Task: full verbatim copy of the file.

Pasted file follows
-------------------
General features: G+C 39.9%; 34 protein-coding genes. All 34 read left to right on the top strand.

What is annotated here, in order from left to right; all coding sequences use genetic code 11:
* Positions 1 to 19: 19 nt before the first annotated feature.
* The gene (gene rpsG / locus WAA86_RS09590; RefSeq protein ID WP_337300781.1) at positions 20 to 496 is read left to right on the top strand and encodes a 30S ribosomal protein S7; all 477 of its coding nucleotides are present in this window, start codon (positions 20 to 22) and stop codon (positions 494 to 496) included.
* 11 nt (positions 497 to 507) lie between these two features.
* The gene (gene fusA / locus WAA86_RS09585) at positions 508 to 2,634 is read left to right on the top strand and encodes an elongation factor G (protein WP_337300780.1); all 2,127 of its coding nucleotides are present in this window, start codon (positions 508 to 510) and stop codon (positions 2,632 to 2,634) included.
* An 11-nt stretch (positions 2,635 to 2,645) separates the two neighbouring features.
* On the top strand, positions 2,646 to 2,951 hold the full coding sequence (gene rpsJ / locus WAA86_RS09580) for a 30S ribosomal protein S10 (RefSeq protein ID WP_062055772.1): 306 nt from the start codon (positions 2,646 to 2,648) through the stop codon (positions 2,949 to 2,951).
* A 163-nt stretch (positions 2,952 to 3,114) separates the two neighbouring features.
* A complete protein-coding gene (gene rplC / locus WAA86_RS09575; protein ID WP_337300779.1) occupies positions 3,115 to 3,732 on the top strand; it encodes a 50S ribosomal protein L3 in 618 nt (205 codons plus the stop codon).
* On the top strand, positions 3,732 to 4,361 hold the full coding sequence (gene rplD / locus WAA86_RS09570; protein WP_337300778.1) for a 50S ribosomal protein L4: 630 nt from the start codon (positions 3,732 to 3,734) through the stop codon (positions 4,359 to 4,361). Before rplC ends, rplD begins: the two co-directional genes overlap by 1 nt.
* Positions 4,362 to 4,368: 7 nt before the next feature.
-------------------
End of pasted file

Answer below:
General features: G+C 39.9%; 34 protein-coding genes. All 34 read left to right on the top strand.

What is annotated here, in order from left to right; all coding sequences use genetic code 11:
* Positions 1 to 19: 19 nt before the first annotated feature.
* The gene (gene rpsG / locus WAA86_RS09590; RefSeq protein ID WP_337300781.1) at positions 20 to 496 is read left to right on the top strand and encodes a 30S ribosomal protein S7; all 477 of its coding nucleotides are present in this window, start codon (positions 20 to 22) and stop codon (positions 494 to 496) included.
* 11 nt (positions 497 to 507) lie between these two features.
* The gene (gene fusA / locus WAA86_RS09585) at positions 508 to 2,634 is read left to right on the top strand and encodes an elongation factor G (protein WP_337300780.1); all 2,127 of its coding nucleotides are present in this window, start codon (positions 508 to 510) and stop codon (positions 2,632 to 2,634) included.
* An 11-nt stretch (positions 2,635 to 2,645) separates the two neighbouring features.
* On the top strand, positions 2,646 to 2,951 hold the full coding sequence (gene rpsJ / locus WAA86_RS09580) for a 30S ribosomal protein S10 (RefSeq protein ID WP_062055772.1): 306 nt from the start codon (positions 2,646 to 2,648) through the stop codon (positions 2,949 to 2,951).
* A 163-nt stretch (positions 2,952 to 3,114) separates the two neighbouring features.
* A complete protein-coding gene (gene rplC / locus WAA86_RS09575; protein ID WP_337300779.1) occupies positions 3,115 to 3,732 on the top strand; it encodes a 50S ribosomal protein L3 in 618 nt (205 codons plus the stop codon).
* On the top strand, positions 3,732 to 4,361 hold the full coding sequence (gene rplD / locus WAA86_RS09570; protein WP_337300778.1) for a 50S ribosomal protein L4: 630 nt from the start codon (positions 3,732 to 3,734) through the stop codon (positions 4,359 to 4,361). Before rplC ends, rplD begins: the two co-directional genes overlap by 1 nt.
* Positions 4,362 to 4,368: 7 nt before the next feature.